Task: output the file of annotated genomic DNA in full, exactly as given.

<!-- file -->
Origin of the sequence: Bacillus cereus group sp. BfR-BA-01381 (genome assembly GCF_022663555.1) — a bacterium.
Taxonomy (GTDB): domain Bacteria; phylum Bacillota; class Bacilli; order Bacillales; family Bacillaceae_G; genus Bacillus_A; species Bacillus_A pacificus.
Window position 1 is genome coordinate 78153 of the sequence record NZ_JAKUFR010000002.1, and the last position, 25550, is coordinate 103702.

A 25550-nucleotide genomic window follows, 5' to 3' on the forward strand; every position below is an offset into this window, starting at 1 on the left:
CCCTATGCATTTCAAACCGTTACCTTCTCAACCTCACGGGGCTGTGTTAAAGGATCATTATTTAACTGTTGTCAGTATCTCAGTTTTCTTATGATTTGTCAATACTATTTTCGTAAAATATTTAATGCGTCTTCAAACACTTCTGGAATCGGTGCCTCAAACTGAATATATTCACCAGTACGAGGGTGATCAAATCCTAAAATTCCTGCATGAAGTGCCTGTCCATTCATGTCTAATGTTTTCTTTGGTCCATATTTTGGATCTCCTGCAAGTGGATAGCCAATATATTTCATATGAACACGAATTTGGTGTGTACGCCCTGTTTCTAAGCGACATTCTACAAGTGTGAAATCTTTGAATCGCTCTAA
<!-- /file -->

Origin of the sequence: Bacillus cereus group sp. BfR-BA-01381 (genome assembly GCF_022663555.1) — a bacterium.
Taxonomy (GTDB): domain Bacteria; phylum Bacillota; class Bacilli; order Bacillales; family Bacillaceae_G; genus Bacillus_A; species Bacillus_A pacificus.
Window position 1 is genome coordinate 78153 of the sequence record NZ_JAKUFR010000002.1, and the last position, 25550, is coordinate 103702.

A 25550-nucleotide genomic window follows, 5' to 3' on the forward strand; every position below is an offset into this window, starting at 1 on the left:
CCCTATGCATTTCAAACCGTTACCTTCTCAACCTCACGGGGCTGTGTTAAAGGATCATTATTTAACTGTTGTCAGTATCTCAGTTTTCTTATGATTTGTCAATACTATTTTCGTAAAATATTTAATGCGTCTTCAAACACTTCTGGAATCGGTGCCTCAAACTGAATATATTCACCAGTACGAGGGTGATCAAATCCTAAAATTCCTGCATGAAGTGCCTGTCCATTCATGTCTAATGTTTTCTTTGGTCCATATTTTGGATCTCCTGCAAGTGGATAGCCAATATATTTCATATGAACACGAATTTGGTGTGTACGCCCTGTTTCTAAGCGACATTCTACAAGTGTGAAATCTTTGAATCGCTCTAA